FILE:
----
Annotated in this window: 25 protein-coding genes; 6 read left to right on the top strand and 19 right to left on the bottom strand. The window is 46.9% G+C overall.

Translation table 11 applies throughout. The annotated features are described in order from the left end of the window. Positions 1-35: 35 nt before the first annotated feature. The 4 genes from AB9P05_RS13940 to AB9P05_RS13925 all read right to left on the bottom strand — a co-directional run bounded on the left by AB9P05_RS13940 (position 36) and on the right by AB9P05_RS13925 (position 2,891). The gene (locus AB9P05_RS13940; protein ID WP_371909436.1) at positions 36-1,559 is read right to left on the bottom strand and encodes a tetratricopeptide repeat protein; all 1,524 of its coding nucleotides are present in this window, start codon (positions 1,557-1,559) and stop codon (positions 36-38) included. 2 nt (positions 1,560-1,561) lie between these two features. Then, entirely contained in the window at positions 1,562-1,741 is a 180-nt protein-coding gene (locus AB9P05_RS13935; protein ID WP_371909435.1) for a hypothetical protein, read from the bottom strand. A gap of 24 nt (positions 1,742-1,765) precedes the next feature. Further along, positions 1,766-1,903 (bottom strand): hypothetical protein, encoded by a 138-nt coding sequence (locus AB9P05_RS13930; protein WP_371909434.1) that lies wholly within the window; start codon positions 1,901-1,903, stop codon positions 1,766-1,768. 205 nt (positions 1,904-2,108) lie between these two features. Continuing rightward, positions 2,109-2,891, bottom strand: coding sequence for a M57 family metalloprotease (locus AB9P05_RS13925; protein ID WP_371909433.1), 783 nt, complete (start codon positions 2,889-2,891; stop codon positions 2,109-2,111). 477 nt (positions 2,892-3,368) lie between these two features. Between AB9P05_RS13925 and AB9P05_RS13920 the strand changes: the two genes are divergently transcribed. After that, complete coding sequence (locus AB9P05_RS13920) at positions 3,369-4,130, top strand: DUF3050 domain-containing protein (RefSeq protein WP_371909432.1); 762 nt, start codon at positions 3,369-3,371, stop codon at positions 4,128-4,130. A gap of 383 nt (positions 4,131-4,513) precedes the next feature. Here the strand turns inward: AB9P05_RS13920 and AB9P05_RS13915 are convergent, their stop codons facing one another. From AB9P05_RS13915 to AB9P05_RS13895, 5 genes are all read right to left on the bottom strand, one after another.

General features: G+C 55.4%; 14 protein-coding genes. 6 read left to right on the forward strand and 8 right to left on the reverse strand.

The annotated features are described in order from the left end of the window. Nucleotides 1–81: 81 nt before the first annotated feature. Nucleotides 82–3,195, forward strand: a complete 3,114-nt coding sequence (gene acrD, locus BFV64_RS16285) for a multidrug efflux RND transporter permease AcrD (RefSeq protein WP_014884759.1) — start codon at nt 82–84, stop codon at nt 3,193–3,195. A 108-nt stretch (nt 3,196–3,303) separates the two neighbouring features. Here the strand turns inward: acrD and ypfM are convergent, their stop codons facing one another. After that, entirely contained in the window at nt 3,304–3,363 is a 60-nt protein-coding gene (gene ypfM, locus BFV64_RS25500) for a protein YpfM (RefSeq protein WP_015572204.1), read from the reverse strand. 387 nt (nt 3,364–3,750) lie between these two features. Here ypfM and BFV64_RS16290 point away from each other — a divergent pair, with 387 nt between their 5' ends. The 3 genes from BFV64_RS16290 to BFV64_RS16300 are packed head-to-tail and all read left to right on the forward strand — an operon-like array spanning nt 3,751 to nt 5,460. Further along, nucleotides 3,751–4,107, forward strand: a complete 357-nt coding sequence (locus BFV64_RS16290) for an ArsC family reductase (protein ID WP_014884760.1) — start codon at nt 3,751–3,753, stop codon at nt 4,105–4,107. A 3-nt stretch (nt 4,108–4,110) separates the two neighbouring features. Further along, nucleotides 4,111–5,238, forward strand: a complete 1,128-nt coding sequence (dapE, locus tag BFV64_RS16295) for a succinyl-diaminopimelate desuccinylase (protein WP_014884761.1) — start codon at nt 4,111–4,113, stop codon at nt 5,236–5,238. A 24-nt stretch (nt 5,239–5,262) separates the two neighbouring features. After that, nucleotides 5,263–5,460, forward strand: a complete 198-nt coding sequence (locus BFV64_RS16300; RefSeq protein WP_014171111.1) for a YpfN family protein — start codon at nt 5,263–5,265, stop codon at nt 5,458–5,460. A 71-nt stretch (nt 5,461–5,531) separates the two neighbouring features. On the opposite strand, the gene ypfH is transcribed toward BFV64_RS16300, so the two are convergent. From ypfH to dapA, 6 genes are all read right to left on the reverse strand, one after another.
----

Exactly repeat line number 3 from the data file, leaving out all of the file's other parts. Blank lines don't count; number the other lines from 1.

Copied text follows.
General features: G+C 55.4%; 14 protein-coding genes. 6 read left to right on the forward strand and 8 right to left on the reverse strand.